Crimes Against Humanity Definition:
An international criminal justice offence; the perpetration of acts of war upon a civilian, non-soldier population.
Principle of Humanity
A term used by, within and as so defined by the International Criminal Court treaty and including any of the following acts when committed as part of a widespread or systematic attack directed against any civilian population, with knowledge of the attack:
- Deportation or forcible transfer of population;
- Imprisonment or other severe deprivation of physical liberty in violation of fundamental rules of international law;
- Rape, sexual slavery, enforced prostitution, forced pregnancy, enforced sterilization, or any other form of sexual violence of comparable gravity;
- Persecution against any identifiable group or collectivity on political, racial, national, ethnic, cultural, religious, gender, (...) or other grounds that are universally recognized as impermissible under international law (...)
- Enforced disappearance of persons;
- The crime of apartheid;
- Other inhumane acts of a similar character intentionally causing great suffering, or serious injury to body or to mental or physical health.
The treaty definition includes the following points of clarification:
- ‘Attack directed against any civilian population’ means a course of conduct involving the multiple commission of acts ... against any civilian population, pursuant to or in furtherance of a State or organizational policy to commit such attack;
- ‘Extermination’ includes the intentional infliction of conditions of life, inter alia the deprivation of access to food and medicine, calculated to bring about the destruction of part of a population;
- ‘Enslavement’ means the exercise of any or all of the powers attaching to the right of ownership over a person and includes the exercise of such power in the course of trafficking in persons, in particular women and children;
- ‘Deportation or forcible transfer of population’ means forced displacement of the persons concerned by expulsion or other coercive acts from the area in which they are lawfully present, without grounds permitted under international law;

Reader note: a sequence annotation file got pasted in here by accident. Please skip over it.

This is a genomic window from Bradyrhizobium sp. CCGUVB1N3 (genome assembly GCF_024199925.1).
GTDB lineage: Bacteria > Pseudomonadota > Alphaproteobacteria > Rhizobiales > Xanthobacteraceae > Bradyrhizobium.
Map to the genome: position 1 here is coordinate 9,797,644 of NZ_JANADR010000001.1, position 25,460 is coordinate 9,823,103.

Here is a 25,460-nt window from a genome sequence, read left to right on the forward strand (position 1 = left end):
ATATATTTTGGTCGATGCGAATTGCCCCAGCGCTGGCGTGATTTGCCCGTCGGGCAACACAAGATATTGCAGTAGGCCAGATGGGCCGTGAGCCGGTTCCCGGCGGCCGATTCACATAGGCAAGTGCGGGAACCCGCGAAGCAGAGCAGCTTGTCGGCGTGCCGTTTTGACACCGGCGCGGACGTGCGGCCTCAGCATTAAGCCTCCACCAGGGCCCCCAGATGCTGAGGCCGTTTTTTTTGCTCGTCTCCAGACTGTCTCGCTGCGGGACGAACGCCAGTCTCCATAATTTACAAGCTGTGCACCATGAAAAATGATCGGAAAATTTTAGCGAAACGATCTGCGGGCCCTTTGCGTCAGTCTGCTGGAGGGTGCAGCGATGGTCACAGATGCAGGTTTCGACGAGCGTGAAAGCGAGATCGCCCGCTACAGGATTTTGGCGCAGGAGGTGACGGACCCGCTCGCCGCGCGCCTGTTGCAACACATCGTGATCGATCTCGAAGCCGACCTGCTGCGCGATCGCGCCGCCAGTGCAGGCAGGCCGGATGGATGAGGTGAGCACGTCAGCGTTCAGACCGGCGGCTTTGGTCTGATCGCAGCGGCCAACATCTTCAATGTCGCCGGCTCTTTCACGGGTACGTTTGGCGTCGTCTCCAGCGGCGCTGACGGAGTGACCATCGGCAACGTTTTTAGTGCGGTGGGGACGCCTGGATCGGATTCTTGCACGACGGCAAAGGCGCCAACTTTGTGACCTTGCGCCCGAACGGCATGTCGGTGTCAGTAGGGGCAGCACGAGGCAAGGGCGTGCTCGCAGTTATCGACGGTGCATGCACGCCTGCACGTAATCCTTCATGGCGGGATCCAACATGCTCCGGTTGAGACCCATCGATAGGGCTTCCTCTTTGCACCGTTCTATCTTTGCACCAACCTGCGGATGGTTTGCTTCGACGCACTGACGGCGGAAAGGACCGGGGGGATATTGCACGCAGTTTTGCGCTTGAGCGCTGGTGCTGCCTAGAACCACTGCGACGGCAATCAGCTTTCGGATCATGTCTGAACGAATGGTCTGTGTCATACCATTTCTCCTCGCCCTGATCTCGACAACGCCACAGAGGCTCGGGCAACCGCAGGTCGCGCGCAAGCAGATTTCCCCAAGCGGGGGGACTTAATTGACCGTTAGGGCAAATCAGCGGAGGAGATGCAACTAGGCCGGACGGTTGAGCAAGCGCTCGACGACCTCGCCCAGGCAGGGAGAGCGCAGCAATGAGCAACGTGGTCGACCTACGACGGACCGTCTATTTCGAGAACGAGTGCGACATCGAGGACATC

- ‘Torture’ means the intentional infliction of severe pain or suffering, whether physical or mental, upon a person in the custody or under the control of the accused; except that torture shall not include pain or suffering arising only from, inherent in or incidental to, lawful sanctions
- ‘Forced pregnancy’ means the unlawful confinement of a woman forcibly made pregnant, with the intent of affecting the ethnic composition of any population or carrying out other grave violations of international law. This definition shall not in any way be interpreted as affecting national laws relating to pregnancy;
- ‘Persecution’ means the intentional and severe deprivation of fundamental rights contrary to international law by reason of the identity of the group or collectivity;
- ‘The crime of apartheid’ means inhumane acts ... committed in the context of an institutionalized regime of systematic oppression and domination by one racial group over any other racial group or groups and committed with the intention of maintaining that regime; and
- ‘Enforced disappearance of persons’ means the arrest, detention or abduction of persons by, or with the authorization, support or acquiescence of, a State or a political organization, followed by a refusal to acknowledge that deprivation of freedom or to give information on the fate or whereabouts of those persons, with the intention of removing them from the protection of the law for a prolonged period of time.
Some countries have enacted domsetic crimes against humanity legislation, such as Canada and the USA.
The Canadian Crimes against Humanity and War Crimes Act defines "crimes against humanity" as:
"... murder, extermination, enslavement, deportation, imprisonment, torture, sexual violence, persecution or any other inhumane act or omission that is committed against any civilian population or any identifiable group and that, at the time and in the place of its commission, constitutes a crime against humanity according to customary international law or conventional international law or by virtue of its being criminal according to the general principles of law recognized by the community of nations, whether or not it constitutes a contravention of the law in force at the time and in the place of its commission."
Historically, war was considered a blatant spite of law and historically, it was taken for granted that no rule of law applied during war and that as such, it was no crime to attact a cicvilian population.
It was the awareness of actions of several politicians and commanders-in-chief of their respective governments, such as Adolph Hitler's (shown), that brought the world to define crimes against humanity and to try to limit the horror of war as upon and between professional soldiers only.
- Rome Statute of the International Criminal Court, ¶7 (1998-2002)
- Crimes Against Humanity and War Crimes Act ( 2000, Chapter 24, ¶4)
- See also the US Code, Title 18 re "genocide".
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